When the Kalamazoo Peace Center (KPC) wanted to book rapper and political activist Boots Riley as a speaker during the 35th annual Peace Week, the organization did not expect to move the event off campus property due to safety precautions.
After almost a month of correspondence between the Registered Student Organization (RSO) and university officials, the speaker event has been moved to the Wesley Foundation, which is not considered a part of Western Michigan University property despite its central campus location.
“[We were first told] that Boots Riley cannot speak on WMU campus due to public safety issues,” said Nola Wiersma, co-director of the KPC.
Wiersma and the organization were later given permission to host Riley, but with the supervision of a police officer as a requirement. The KPC then decided to move the location off campus.
“We didn’t have a choice, really, because we don’t have the budgeting to pay for security, and we didn’t have the time to wait for the university to offer to pay for security if that’s what they were going to do,” said Wiersma, and added that it is “unfortunate” that the Riley event had to be moved, as the new location is smaller, and doesn’t have the same acoustics as a lecture hall.
Wiersma noted that the KPC tried to find a code in university policy that reflected the university’s decision to require public safety presence at the event, but failed to find anything specifically aimed at RSOs and who can speak on campus.
“We got funding from the [Western Student Association] allocations to bring [Riley to campus],” said Wiersma. “For us, the issue was that we got funding, but we were unaware that we needed funding for public safety. We messaged them back [and asked] what is the final reasons? [But] was never given a straight answer.”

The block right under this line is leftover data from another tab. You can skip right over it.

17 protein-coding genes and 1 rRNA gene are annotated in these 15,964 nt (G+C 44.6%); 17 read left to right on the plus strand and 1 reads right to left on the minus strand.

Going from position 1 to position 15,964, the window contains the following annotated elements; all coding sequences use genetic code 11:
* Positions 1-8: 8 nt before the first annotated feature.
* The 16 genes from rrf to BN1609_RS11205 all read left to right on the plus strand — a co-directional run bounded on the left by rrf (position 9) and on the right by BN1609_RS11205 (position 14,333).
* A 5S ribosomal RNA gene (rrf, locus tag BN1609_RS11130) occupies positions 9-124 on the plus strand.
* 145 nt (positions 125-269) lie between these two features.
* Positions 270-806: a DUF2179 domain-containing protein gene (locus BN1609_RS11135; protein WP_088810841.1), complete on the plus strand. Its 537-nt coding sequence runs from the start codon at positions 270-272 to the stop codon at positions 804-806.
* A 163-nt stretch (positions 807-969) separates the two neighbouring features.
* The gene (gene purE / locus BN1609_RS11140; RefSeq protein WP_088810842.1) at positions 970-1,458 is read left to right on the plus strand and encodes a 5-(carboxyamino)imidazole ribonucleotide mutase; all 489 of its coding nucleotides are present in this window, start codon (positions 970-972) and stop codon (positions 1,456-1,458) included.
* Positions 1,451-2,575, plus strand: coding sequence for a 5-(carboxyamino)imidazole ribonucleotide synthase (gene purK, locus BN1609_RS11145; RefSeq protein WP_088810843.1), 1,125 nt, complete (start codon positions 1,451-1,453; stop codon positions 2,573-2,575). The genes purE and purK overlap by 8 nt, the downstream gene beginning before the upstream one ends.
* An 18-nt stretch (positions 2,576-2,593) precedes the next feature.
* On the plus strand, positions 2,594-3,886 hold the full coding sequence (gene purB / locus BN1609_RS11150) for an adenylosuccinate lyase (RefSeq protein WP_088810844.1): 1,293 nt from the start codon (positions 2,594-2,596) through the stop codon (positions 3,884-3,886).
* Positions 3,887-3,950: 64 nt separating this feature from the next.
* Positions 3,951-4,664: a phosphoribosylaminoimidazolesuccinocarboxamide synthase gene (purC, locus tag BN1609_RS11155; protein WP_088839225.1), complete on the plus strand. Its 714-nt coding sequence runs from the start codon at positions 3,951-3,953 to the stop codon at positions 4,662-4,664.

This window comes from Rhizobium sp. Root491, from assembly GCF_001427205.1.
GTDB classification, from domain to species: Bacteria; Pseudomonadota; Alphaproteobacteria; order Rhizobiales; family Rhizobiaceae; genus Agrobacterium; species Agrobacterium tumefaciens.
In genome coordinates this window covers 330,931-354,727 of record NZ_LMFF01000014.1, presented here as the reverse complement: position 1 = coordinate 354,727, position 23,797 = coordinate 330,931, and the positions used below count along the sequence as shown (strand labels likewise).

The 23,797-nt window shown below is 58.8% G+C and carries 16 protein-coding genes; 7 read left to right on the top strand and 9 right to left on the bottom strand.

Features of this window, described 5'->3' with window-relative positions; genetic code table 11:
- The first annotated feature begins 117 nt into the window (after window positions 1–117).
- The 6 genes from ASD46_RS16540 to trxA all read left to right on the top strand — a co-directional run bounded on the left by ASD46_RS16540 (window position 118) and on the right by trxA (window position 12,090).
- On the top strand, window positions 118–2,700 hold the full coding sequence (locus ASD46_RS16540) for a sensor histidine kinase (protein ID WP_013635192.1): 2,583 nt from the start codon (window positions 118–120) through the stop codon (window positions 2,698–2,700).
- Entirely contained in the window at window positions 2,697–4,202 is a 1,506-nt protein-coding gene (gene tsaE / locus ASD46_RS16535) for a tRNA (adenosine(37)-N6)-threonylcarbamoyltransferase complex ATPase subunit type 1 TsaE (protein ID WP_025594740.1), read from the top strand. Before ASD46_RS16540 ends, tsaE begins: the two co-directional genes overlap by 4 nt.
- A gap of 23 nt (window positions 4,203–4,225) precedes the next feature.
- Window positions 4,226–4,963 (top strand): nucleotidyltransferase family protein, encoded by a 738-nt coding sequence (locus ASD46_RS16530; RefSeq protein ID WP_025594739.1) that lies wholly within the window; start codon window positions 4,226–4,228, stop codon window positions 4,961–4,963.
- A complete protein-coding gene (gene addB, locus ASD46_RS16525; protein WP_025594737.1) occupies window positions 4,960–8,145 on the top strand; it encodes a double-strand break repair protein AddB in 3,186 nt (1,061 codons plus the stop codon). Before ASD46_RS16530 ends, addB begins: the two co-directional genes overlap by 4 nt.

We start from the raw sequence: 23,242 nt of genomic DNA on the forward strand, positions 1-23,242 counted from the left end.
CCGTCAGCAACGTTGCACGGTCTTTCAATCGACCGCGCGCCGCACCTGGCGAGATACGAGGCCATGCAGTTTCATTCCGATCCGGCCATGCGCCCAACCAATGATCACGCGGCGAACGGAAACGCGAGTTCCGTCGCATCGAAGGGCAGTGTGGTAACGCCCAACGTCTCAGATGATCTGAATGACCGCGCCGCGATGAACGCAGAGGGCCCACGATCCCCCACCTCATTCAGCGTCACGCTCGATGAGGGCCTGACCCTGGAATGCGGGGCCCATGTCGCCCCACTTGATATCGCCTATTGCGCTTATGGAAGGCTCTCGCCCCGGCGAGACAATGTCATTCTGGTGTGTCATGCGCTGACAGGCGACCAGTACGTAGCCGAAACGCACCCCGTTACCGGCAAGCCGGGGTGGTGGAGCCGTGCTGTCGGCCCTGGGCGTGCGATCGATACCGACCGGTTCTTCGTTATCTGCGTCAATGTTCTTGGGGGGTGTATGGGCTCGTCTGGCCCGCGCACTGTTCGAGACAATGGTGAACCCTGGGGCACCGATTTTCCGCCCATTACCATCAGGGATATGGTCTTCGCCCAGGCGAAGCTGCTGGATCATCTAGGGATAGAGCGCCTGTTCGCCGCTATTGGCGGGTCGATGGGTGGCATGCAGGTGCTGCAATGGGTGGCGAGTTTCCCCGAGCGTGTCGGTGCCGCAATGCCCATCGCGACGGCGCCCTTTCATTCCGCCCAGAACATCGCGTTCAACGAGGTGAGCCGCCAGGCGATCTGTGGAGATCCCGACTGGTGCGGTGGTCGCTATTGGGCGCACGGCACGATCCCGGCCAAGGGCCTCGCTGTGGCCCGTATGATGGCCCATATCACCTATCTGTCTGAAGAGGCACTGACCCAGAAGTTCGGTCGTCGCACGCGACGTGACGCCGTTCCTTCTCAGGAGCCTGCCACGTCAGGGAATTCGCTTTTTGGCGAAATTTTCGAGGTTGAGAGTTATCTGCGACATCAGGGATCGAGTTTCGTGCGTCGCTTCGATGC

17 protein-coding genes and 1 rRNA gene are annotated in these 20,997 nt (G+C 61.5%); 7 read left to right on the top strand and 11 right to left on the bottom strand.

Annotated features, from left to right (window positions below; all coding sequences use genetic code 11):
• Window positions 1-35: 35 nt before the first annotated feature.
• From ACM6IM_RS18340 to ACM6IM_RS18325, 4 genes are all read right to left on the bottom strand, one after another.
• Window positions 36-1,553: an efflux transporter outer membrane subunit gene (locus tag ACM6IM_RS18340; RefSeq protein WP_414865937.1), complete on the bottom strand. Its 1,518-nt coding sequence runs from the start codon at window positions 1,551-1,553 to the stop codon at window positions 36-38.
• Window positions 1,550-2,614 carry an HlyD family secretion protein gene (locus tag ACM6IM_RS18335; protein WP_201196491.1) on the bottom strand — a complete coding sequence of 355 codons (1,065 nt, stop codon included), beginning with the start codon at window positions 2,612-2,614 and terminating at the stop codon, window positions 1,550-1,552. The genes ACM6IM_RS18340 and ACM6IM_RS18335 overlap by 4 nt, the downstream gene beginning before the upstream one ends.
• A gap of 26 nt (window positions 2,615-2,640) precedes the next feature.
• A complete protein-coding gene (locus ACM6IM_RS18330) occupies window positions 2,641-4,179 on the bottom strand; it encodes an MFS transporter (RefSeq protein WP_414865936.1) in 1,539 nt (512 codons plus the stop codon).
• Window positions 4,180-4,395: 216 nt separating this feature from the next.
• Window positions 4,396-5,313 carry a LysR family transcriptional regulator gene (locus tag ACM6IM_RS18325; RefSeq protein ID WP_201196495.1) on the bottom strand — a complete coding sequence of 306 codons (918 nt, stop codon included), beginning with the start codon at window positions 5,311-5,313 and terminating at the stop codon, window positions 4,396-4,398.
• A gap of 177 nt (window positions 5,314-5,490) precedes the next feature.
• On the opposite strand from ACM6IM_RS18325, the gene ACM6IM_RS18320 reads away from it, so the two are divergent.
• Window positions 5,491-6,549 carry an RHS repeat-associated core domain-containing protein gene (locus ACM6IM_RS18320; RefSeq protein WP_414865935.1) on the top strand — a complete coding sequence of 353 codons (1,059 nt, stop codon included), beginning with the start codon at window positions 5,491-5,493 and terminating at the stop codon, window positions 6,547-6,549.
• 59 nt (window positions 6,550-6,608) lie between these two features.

KPC has now decided to host the event in the Wesley Foundation, and will not be required by the university to have security at the event.
“These new, uncodified regulations to pay police made organizing this event difficult. The administration’s behavior is absurd, it is reminiscent of the McCarthy era,” said KPC Director Jessica Clark in a press release.
WMU Department of Public Safety Chief Blaine Kalafut said the university has “certain requirements”, which pertain to events that happen on campus, and that the police department want to act pro-actively.
“It’s on a case-by-case basis,” said Kalafut, explaining that there is no specific guidelines for RSOs when it comes to speakers, and that it depends on the history of the speaker, and possible disruptions that may be caused on campus. He also added that the KPC is no longer required to have police supervision at the Riley event as it will be held on non-campus property.
Kalafut mentioned that when Professor and Weather Ground co-founder Bill Ayers spoke on-campus in mid-March similar safety precautions were in place.
“[Ayers] is controversial,” said Kalafut, and added that public safety officers were present at Ayers presentation. “Nothing [bad] happened.”
Kalafut explained that the university does background checks on everyone who speaks on campus, and that it is a practice that originates from when conservative political commentator Patrick J. Buchanan spoke at WMU in 2005, and a non-WMU student assaulted Buchanan.
“[Riley] has a [political] stand, a message,” said Kalafut. “And there are dissenting views.”
Kalafut added that the WMU police looks at the precautions from a “security point of view,” and that the KPC are not being “singled-out” as an organization with the safety precautions.
“Everything is political,” said KPC collective member Benjamin Ayer. “It’s absurd to think that students minds are so fragile, and that if we hear anything upsetting there will be a riot.”
Riley is scheduled to perform at the Wesley Foundation Thursday, April 3 starting at 7 p.m. The speech will take place in the basement of the Wesley Foundation, and will have its main focus on “capitalism, liberation and organizing for a better world.”